Jupiter and the LPI


Hey,what do you know.The local weather service got another forecast wrong and I liked it!.The forecast for Friday night was overcast skies and showers,both of which never happened.It was tough to observe with the non stop roar of motorcycles however, I quickly over came and tuned out the noise.The skies were not the greatest but I didn’t relly care as long as I could see the heavens.I would put the transparency at below average and the seeing poor.Humidity was quite high as well as dew was forming in the dropping temps.I made many stops during the course of the evening starting with M 13.I like to perform a trial run with the scope just to be sure that it’s goto is working properly.Other stops were made at M15,Enif,Antares,Enif,the Ring neb,Dumbell neb.I had to wait for Jupiter to rise above the tree line but,by 10:30 it had come into view and what a sight.Even with the milky skies I was able to make out the cloud belts and of course the moons were very bright as well.

I started imaging with the LPI at 11pm and continued until about 1am.I’m still trying to get used to using the LPI but,what I have shot,beats anything that I have taken with the DSLR….well as far as planets are concerned.

The image below is a stack of 25 using Autostar Suite.Photoshop Elements and Registax were also used.The shot shows a fair amount of detail including the Great Red Spot…..I think?.When and if the skies cleanup,I will definitely give Jupiter another try.I am convinced that I can get a better shot with loads more detail.

Image credit:Me!

 My best yet! 

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4 Responses to “Jupiter and the LPI”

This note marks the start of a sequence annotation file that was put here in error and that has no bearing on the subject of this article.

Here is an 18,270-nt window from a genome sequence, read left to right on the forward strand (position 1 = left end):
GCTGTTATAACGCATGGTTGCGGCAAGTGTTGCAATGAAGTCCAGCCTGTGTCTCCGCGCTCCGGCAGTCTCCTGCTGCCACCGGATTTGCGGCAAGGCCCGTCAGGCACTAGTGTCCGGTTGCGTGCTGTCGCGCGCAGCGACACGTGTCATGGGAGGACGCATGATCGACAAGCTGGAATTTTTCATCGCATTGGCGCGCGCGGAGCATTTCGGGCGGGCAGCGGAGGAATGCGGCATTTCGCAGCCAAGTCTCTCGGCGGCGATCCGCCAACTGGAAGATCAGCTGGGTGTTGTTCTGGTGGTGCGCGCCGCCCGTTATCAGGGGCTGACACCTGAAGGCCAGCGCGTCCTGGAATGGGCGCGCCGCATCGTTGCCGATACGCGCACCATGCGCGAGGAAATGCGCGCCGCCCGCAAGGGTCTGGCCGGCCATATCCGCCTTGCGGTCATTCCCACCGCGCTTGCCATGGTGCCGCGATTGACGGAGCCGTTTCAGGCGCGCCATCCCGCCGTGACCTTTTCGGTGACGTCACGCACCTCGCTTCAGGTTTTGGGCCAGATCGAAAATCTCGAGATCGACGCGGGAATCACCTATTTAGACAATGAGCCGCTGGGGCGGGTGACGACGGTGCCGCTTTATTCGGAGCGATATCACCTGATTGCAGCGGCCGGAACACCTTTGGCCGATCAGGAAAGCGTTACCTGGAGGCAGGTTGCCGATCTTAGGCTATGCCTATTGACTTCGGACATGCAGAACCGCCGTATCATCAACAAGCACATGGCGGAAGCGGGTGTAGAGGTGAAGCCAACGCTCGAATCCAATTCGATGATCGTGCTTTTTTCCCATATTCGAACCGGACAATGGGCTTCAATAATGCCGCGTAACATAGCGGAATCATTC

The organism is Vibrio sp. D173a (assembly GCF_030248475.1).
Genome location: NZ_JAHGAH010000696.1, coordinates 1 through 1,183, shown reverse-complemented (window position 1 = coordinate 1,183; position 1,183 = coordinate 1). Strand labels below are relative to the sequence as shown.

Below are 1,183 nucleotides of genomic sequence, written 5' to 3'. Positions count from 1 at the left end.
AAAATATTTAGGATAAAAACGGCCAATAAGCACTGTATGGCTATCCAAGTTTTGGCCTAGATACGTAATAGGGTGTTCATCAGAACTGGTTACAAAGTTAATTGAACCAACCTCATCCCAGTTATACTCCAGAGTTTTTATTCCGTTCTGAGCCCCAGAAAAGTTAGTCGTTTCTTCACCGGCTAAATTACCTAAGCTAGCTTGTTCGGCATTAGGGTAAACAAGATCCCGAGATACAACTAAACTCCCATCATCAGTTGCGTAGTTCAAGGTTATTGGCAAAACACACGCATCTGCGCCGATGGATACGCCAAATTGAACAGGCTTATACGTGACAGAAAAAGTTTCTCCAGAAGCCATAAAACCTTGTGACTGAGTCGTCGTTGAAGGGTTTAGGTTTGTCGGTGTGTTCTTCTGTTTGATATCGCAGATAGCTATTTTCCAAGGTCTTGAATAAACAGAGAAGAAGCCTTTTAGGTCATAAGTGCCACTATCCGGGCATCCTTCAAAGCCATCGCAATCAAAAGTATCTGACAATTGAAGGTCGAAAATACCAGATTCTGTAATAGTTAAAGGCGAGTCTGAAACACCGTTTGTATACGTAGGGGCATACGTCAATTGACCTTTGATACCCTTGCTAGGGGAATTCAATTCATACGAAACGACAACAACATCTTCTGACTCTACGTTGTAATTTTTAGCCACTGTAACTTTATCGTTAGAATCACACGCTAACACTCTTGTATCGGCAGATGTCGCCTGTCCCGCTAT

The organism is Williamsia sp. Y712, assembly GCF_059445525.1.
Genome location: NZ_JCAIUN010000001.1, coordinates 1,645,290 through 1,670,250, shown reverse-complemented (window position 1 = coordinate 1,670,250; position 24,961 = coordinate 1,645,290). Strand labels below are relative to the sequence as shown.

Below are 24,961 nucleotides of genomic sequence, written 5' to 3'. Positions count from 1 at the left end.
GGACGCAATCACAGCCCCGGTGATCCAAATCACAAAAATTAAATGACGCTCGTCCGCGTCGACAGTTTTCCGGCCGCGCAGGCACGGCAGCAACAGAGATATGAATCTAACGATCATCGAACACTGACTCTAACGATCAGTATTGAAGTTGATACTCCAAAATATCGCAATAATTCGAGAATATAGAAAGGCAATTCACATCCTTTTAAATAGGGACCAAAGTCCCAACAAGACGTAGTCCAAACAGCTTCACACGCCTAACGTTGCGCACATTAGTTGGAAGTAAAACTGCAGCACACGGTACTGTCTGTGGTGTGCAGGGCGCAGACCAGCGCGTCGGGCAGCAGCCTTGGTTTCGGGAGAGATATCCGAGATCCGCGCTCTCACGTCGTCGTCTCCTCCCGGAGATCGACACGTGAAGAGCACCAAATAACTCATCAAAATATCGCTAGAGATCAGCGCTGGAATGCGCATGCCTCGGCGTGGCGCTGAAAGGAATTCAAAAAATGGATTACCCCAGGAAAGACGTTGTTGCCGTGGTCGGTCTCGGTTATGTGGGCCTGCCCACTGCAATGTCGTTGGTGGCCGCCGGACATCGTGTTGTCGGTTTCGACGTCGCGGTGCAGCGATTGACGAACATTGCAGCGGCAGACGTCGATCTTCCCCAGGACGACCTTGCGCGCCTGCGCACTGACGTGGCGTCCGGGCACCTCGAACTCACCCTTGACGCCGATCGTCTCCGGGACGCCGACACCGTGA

1. Did you use a barlow?

  2. Actually,I used 2 barlows together….I think I pushed the scope a bit too far?.It was the first time I have used the LPI on Jupiter and my focus (I think?) is a little off.The sky conditions were not the best but I couldn’t pass the opportunity up!.

  3. I have been thinking about getting an LPI (for quite a while 🙂 ). I use a Philips ToUcam now and get good results. I can’t help think that the LPI would do better. I’m kind of torn because I’ve seen planetary images taken with the DSI II. My Jupiter and Saturn photos have about 1800 frames stacked in Registax! Talk about churning CPU cycles hahaha.

  4. Hi Matt,
    CPU usage is somthing I am all too familiar with.It isn’t uncommon for me to be working away and all of a sudde get a message stating that my memory is too low….then my pc locks up.HAHAHAHA,funny now but,not when aquiring images.I haven’t used the LPI all that often and since my other camera is a DSLR it is hard to make a comparison.HEH,actually,their is no comparison.The LPI beats my DSLR hands down for planetary imaging.I recently purchased a Meade DS90 that I am going to unleash on the solar system somtime soon??!.I think you should give a LPI a try.I must say the LPI does a FANTASIC job on imaging the moon!.Funds have been extremely tight this year and sooner or later I will be purchasing a CCD imager.Hmmmmm,or perhaps a Laptop would be a wiser choise as I am still running up and down the stairs to my apartment.Luckily I have been getting good at centering the object in the LPI so doing the stair master thing is a pain that has passsed……oops,I hope I didn’t jinx myself?.
    Clear skies!
    Andrew

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